NOSTALGIA IN KYIV – ASSOCIATE ARTIST CHE KEVLIN ON PERFORMING AT VIZII FESTIVAL

Tue 25 Jun 2013

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Nostalgia<<2012, a solo show by the Lakeside Theatre Associate Artist Che Kevlin, has recently finished its development time at the Lakeside Theatre, under the dramaturgy and performance guidance of Polona Baloh-Brown. Supported by the National Lottery through Arts Council England, the show has freshly returned from its first international tour dates in Kyiv, Ukraine, being part of the Media Art and Performance program of VIZII Fest: International Festival of Visual Cuture. At Vizii, the show was accompanied on stage by Belarus alternative instrumental trio Port Mone, who have recently reaped quite a few prestigious music awards, including Foreign Experts award at Experty.by for “Khmeleva Project,” the album collaboration with Ukrainian avant-garde heavy-weights DakhaBrakha.

Che Kevlin: When I arrived in Kyiv, I was instantly struck by how vibrant the city is in terms of a wide cultural love for photography, film, and installation media. Vizii Festival is a new project of Ukrainian Cultural Centre of photography PhotoCULT, whose purpose is to create a platform for dialogue between the viewer and the artist through authentic and modern forms of visual “language”. This year’s festival has just finished, having run for a month, 24 May – 23 June, presenting international work in photography, multimedia, video art, video installation, experimental film, and media performance, united by the theme “Archiving of the Visual,” dedicated to memory as a social phenomenon.

Nostalgia\<<2012 at Kyiv Fortress, June 1, 2013. Image courtesy Vizii Festival.

Nostalgia<<2012 at Kyiv Fortress, June 1 2013. Image courtesy Vizii Festival.

I was very excited about the music collaboration with Port Mone, and of course slightly nervous about the way Nostalgia<<2012, being, in a way, a very British show, will cross cultural boundaries and translate itself for the Ukrainian viewer. To my great surprise and pleasure, both shows, following our two day residency in Kyiv Fortress, were completely packed and it became apparent in talking to the audience members after the shows that the performance had strong associative links with such British films as Trainspotting and Human Traffic. I have not been fully aware of these links when making the piece. According to the feedback, the live collaboration with the band, together with my interaction with a 35mm slide projector on stage, seemed to be very different from the traditional theatre and dance shows commonly accessible throughout the city. I felt appreciated as a British artist, who has taken a modern approach to contemporary theatre making by deliberately avoiding over-saturating the show with electronic sophistication in order to create a visual spectacle. Therefore, the content took centre stage, allowing the audience to take a peek into my very personal take on what it was like growing up in Essex and why I chose to be an artist. Some audience members really wanted to know more about certain situations that had influenced the person that I am today, which provided fruitful conversation.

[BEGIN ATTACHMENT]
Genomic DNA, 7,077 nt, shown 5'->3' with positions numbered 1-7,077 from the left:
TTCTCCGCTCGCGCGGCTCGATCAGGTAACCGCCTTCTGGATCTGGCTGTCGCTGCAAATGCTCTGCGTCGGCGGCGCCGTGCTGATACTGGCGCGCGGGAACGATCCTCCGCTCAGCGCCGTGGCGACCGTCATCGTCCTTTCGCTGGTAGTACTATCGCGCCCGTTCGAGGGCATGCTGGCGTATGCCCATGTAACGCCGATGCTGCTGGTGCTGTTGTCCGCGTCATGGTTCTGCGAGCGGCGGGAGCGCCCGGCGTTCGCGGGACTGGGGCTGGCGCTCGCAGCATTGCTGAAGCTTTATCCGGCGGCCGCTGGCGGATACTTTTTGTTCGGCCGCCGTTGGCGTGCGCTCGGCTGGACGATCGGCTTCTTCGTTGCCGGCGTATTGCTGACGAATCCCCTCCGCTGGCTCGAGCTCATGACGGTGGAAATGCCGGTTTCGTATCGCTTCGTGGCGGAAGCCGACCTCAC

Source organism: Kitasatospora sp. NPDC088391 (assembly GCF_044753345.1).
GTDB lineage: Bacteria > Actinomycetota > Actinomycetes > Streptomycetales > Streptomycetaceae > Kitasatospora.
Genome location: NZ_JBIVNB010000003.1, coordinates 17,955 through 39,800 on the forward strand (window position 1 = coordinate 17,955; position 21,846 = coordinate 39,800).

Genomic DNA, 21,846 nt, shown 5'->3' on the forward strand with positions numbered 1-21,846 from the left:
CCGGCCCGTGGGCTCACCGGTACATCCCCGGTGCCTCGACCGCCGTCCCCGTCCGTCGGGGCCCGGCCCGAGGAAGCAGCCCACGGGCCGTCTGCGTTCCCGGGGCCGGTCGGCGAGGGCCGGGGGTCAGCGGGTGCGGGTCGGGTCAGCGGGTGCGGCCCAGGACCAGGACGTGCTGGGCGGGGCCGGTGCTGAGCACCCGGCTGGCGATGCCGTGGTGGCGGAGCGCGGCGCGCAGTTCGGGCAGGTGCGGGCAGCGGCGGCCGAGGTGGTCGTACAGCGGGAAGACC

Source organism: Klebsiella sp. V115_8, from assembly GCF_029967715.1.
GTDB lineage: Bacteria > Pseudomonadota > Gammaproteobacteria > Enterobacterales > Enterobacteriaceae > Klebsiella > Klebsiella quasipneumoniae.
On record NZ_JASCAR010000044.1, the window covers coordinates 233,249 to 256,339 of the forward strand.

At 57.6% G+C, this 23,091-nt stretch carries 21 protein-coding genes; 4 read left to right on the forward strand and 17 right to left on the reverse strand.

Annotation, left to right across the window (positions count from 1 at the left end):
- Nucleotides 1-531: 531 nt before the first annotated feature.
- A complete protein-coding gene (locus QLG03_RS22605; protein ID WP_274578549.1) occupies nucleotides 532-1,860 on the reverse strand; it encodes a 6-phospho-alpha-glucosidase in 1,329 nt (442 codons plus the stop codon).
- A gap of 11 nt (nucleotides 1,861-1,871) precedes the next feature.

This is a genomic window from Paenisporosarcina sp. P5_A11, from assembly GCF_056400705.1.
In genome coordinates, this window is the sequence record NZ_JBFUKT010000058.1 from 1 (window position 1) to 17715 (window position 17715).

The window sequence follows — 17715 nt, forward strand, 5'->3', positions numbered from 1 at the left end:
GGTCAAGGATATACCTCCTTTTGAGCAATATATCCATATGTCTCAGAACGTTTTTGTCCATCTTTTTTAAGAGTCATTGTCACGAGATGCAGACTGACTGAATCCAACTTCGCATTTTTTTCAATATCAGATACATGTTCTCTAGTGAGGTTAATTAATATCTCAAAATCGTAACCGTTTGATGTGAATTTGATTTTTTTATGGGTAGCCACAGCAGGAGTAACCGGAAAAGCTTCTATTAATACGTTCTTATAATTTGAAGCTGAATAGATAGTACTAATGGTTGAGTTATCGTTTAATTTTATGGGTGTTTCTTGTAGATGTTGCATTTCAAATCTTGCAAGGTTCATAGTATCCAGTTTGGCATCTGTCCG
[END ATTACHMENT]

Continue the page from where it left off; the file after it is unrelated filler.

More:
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Nostalgia<<2012 at Kyiv Fortress. Image courtesy: Daryna Deineko-Kazmiruk

The definitions of genre for different types of art are often debated upon in the United Kingdom. Often questions arise about the ways to pigeon hole one’s work formally. Nostalgia<<2012 as a show fitted very well within the Media Art and Performance section of the festival program, even though media performance is not a term I have previously associated with my type of work. Upon review, I feel very positive about this shift in understanding of the placement of my work, and find this realization very useful when approaching future international festivals. I was also very pleased, though slightly surprised, by how well the audiences engaged with the performance emotionally, as I had been slightly concerned with the amount of spoken English in the show. This is why addition attention during devising period prior to the public performances was given to the development of physical and visual narrative. Ukrainian subtitles were added as a projection, and, of course, the live music score, created by Port Mone, helped significantly to communicate the message, the theme, and the feel of the piece.

Nostalgia2012 at Kyiv Fortress, June 1 2013. Image courtesy Vizii Festival.

Nostalgia<<2012 at Kyiv Fortress, June 1 2013. Image courtesy Vizii Festival.

I felt a strong connection with Port Mone, who were very sensitive to the ways in which I work and I was keen to allow complete freedom on their part to interpret the piece. We are now planning an international tour together and started a dialogue with new contacts made in Kyiv as we are very positive that this first-time collaboration will transpire into an exciting larger project.

My personal feelings is that Nostalgia<<2012 as a show will evolve as it crosses borders into new territories and I am now developing community workshops linked to the performances, which will allow the participants to contribute to the project and broaden the scope of the cultural exchange. Engaging with other cultures, is a truly fulfilling experience and I am learning a lot every day so I do hope to share this in my travels in a way beneficial to the public. I look forward to celebrating the final show in the UK so that I can present the findings of this journey to the British audiences.

I am very grateful to the Lakeside Theatre for its support of the show, and would like to thank European Cultural Foundation for awarding me with the Step Beyond travel grant to participate in Vizii Fest.

 

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